WorldNet Daily added, "Military spokesmen claim that such exercises are necessary to train elite troops to fight terrorists...The press have routinely been denied an opportunity to observe and publicize such exercises in the past."

On Saturday, February 27, 1999, residents of Dothan, Alabama (population 53,589), located 108 miles (173 kilometers) southeast of Montgomery, the state capital, were surprised to see an unusual military convoy heading west on Highway 12.

Valerie S., an eyewitness, claimed that the convoy consisted of "eighteen white flatbed semi trucks followed by two dark vans, no (license) tags, no lettering. The flatbeds were carrying vehicles completely covered with tarps (tarpaulin or canvas covers--J.T.) We saw M.P.s (Military Police) in black BDUs (battle dress uniforms) with weapons on their backs. They stopped traffic while the trucks passed through. It's unbelievable but I've seen it with my own eyes."

On Wednesday, March 10, 1999, reporters for the online paper All Texas News had a strange encounter with United Nations troops on the south side of the Rio Grande.

The incident took place in Reynosa, a city on Camino (Highway) 40 in Tamaulipas state, approxmately 144 kilometers (90 miles) northeast of Monterrey.

Deciding to check out persistent rumors of UN "Blue Helmets" in Reynosa, the All Texas News crew crossed the International Bridge at Hidalgo, Texas and drove south. As they approached the Mexican city, they reportedly encountered men in uniform "complete with a UN symbol and a blue beret."

In Reynosa itself was a sign that read Zona NN.UU. (Acronym for Naciones Unidas, Spanish for United Nations--J.T.)

Officer Enrique Santa Maria Guerrero of Mexico's Policia Federal reportedly told the news crew that "'the UN has been here for months,' but he doesn't know why," adding, "'They wait in a building, smoke and do nothing but watch us.'"

The UN "observers" arrived "'late last year, and now they seem to be here to stay,'" the crew reported Guerrero as saying, "'We don't need UN men on our border.'"

Nor are the UN troops particularly popular with the civilian residents of Reynosa. The crew interviewed Armando, a local bartender, who said, "'They don't have to abide by our laws. They come here in the evening and order us around and almost never leave tips. They urinate on the bathroom walls. No one wants to serve them.'"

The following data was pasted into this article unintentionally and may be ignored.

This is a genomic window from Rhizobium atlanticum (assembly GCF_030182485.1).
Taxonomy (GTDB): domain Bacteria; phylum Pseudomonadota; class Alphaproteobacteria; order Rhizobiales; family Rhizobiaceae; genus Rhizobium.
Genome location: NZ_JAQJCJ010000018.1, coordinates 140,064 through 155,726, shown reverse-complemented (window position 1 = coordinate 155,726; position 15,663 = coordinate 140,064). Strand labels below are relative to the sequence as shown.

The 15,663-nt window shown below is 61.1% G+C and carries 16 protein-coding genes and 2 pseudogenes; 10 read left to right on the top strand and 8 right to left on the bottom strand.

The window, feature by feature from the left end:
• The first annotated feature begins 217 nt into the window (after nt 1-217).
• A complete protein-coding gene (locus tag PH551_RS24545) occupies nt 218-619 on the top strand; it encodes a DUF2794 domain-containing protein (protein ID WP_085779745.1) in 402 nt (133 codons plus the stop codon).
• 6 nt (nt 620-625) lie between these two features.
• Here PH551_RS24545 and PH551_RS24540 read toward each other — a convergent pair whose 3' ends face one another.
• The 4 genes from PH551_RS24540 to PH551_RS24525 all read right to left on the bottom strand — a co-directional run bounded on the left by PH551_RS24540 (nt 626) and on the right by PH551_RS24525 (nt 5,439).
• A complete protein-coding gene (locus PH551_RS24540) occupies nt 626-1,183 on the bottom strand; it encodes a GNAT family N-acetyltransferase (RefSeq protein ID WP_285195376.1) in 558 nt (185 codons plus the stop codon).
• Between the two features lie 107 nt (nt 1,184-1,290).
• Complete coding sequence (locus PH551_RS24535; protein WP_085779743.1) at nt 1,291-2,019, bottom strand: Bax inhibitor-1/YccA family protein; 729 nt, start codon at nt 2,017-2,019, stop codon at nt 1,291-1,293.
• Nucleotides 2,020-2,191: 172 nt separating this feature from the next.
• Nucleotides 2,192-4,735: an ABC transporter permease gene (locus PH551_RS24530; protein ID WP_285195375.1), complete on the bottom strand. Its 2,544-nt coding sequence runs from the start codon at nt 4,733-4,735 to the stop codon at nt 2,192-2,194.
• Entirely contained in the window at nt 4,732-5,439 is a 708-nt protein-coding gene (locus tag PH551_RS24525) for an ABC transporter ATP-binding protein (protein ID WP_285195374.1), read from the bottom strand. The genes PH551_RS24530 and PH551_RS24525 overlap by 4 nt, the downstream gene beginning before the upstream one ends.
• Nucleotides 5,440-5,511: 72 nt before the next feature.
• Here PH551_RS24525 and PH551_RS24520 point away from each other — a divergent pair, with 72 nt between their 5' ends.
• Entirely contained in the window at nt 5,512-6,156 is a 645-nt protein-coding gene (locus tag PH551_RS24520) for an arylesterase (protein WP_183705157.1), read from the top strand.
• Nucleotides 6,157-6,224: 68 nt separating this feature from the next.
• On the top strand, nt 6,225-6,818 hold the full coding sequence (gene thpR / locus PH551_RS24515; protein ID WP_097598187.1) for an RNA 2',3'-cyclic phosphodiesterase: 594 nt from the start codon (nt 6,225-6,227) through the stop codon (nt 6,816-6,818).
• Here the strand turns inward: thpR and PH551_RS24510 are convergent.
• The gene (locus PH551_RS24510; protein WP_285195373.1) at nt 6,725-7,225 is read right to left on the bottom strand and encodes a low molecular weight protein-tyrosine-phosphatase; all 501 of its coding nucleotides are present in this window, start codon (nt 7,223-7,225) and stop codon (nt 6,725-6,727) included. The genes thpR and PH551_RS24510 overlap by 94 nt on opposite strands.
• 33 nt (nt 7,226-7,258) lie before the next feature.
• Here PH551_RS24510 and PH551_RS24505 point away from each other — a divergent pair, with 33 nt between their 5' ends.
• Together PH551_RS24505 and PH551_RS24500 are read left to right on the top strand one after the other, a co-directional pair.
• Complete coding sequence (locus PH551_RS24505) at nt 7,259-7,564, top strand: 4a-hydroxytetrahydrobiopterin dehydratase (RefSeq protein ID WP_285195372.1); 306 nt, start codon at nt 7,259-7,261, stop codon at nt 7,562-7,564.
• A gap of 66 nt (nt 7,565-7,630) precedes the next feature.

The reason for the UN military presence in Reynosa is unknown. (See WorldNet Daily for March 9 and 10, 1999. See also All Texas News for March 11, 1999, "United Nations Personnel in Mexico?")

from the UFO Files...


For over a hundred years, the existence of Mapinguary, the Bigfoot of Brazil, was folklore mostly confined to the Rio Araguaia valley in the state of Mato Grosso do Sul. But all that changed one March night in 1937.

"In March and April, 1937, strange stories came over the telegraph wire to Rio (de Janeiro, then capital of Brazil--J.T.) and Sao Paulo. An immense, ape-like monster had come out of the unknown and started a real reign of terror round the country bordering the Rio Araguaia."

In Barra do Garcas, 500 kilometers (300 miles) east of Cuiaba, "swooping down on cattle ranches and fazendas (farms--J.T.) this mysterious monster roared in the blackness of the tropic night like the father of ten thousand demons come out of Hell for a lively holiday."

Fazendeiros, "who all the long night had remained indoors...crept out, shaking, to find dozens of yellow cattle, of old Spanish origin, lying dead on the pampas, their tongues torn out."

"Round the carcasses of several wild cattle which would charge a jaguar at night...there were great man-like footprints, some eighteen inches (about 45 centimeters) long."

Across the river in Aragarcas, "Night fell, and again came the horrible roaring from the dark. No nerves could stand it, and as soon as dawn was judged safe, a great trek of panic-stricken Brazilians headed for the nearest outpost of civilization."

There were other reports of slaughtered cattle, some as far south as Ponte Branca, 240 kilometers (150 miles) from Barra do Garcas. "None of the fierce cattle, lying dead, showed any signs of a struggle with what had leapt out at them out of the darkness of a Mato Grosso night."

The Mapinguary rampage lasted for three weeks and made the major newspapers in Rio and Sao Paulo. (See O Globo of Sao Paulo for March 28, 1937. See also Secret Cities of Old South America by Harold T. Wilkins, copyright 1952, reprinted 1998 by Adventures Unlimited Press, Kempton, Illinois, pages 304 and 305.)


Be sure to check out the photo gallery at UFOINFO, our parent site, this week. John Hayes has a new photo of a UFO that was photographed over Pisac, Peru in August 1998. Log on any time at http://ufoinfo.com

Back issues of UFO Roundup can be accessed, downloaded and read at our webpage. Feel free to drop in and browse at this URL: http://ufoinfo.com/roundup

That's it for this week. To our readers in Ireland, have a happy Saint Patrick's Day on Wednesday. And I haven't forgotten you readers in Wales--enjoy Saint David's Day. We'll be back next week with more saucer news from around the planet, brought to you by "the paper that goes home--UFO Roundup." See you then.

UFO ROUNDUP: Copyright 1999 by Masinaigan Productions, all rights reserved. Readers may post news items from UFO Roundup on their websites or in newsgroups provided that they credit the newsletter and its editor by name and list the date of the issue in which the item first appeared.


Site Map | Home | UFO Roundup Vol. 4 | UFO Roundup | Report a Sighting
Latest Updates | Site Search | Submissions | Disclaimer | Privacy Policy

URL: http://www.ufoinfo.com/roundup/v04/rnd04_11.shtml